Over the past 30 years there have been many moments when Taiwan-watchers worked themselves into a tizzy worrying about the potential for conflict in the Taiwan Strait. Whether it was Taiwan President Lee Teng-hui describing the relationship between Taipei and Beijing as a “special state-to-state relationship” in 1999, President George W. Bush rebuking Lee’s successor during a meeting with a PRC leader in 2003, or the PRC’s National People’s Congress passing the Anti-Secession Law in 2005, all three sides of the Washington-Beijing-Taipei triangle have done their part to keep things … interesting. Until now, though, I have been confident that worst-case thinking was unjustified, and the chances of open conflict were low.

Until now, but no longer.

At this moment, as Taiwan’s political parties battle over their presidential nominations, I am more worried about the future of the Taiwan Strait than I have ever been. Ominous trends are building on all three sides of the triangle, and conflict could be the result. It is by no means inevitable, or even the most likely future. But for the first time in decades, I can see a plausible path to disaster in the Taiwan Strait.

Huawei in the Trump Administration’s Crosshairs as US-China Economic Warfare Escalates

By Ankit Panda

The Trump administration has served up a side-helping of serious economic decoupling alongside this month’s main course: the escalating trade war. On Wednesday, the administration announced that it would blacklist China’s Huawei Technologies Co. by blocking American firms from serving as suppliers for Huawei products. A long-rumored executive order signed by U.S. President Donald J. Trump was followed by a U.S. Commerce Department listing of Huawei and 70 affiliates to an “Entity List,” barring the company from sourcing U.S. components for its products and services.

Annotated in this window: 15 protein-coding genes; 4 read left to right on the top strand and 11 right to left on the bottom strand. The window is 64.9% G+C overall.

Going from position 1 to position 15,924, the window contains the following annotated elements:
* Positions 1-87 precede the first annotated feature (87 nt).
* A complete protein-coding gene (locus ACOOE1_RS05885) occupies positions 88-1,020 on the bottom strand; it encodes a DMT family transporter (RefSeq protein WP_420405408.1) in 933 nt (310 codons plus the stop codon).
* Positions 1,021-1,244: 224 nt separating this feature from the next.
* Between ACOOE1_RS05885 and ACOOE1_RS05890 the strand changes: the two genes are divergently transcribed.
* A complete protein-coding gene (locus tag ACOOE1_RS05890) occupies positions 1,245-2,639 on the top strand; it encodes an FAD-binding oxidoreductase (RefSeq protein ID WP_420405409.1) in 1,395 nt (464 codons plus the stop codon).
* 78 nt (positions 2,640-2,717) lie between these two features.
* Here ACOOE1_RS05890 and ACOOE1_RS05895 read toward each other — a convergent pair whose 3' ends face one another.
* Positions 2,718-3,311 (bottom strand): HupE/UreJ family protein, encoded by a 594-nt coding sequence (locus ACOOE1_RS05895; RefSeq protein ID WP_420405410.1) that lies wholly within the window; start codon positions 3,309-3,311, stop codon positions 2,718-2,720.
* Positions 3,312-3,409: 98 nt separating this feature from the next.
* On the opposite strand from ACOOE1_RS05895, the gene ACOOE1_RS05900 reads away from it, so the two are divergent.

Given the assumptions that had underlaid globalization and U.S.-China interdependence in the technology sector, the move will hit Huawei, China’s largest technology company and a source of national pride, where it’ll hurt.

China Cracks Down on Foreign Firms Over Cyber Security, FT Says

By Angus Whitley

Foreign companies in China are being subjected to cyber-security probes as the government tightens controls over areas such as cloud computing, the Financial Times reported, citing documents seen by the newspaper.

The government plans to strengthen its cyber rules in December to bolster “national information security,” the newspaper reported, citing the documents. The rules might be announced as soon as this week, the Financial Times said, citing people familiar with the matter.

The tightening of China’s so-called multilevel protection scheme is set to broaden government oversight of areas including the mobile internet, the internet of things, big data and industrial security, according to the documents, the newspaper said.

At least two foreign companies dealing with consumer data in China are already under investigation for possible cyber-security violations, the newspaper said, citing risk-management firm Control Risks. The names of the companies weren’t disclosed.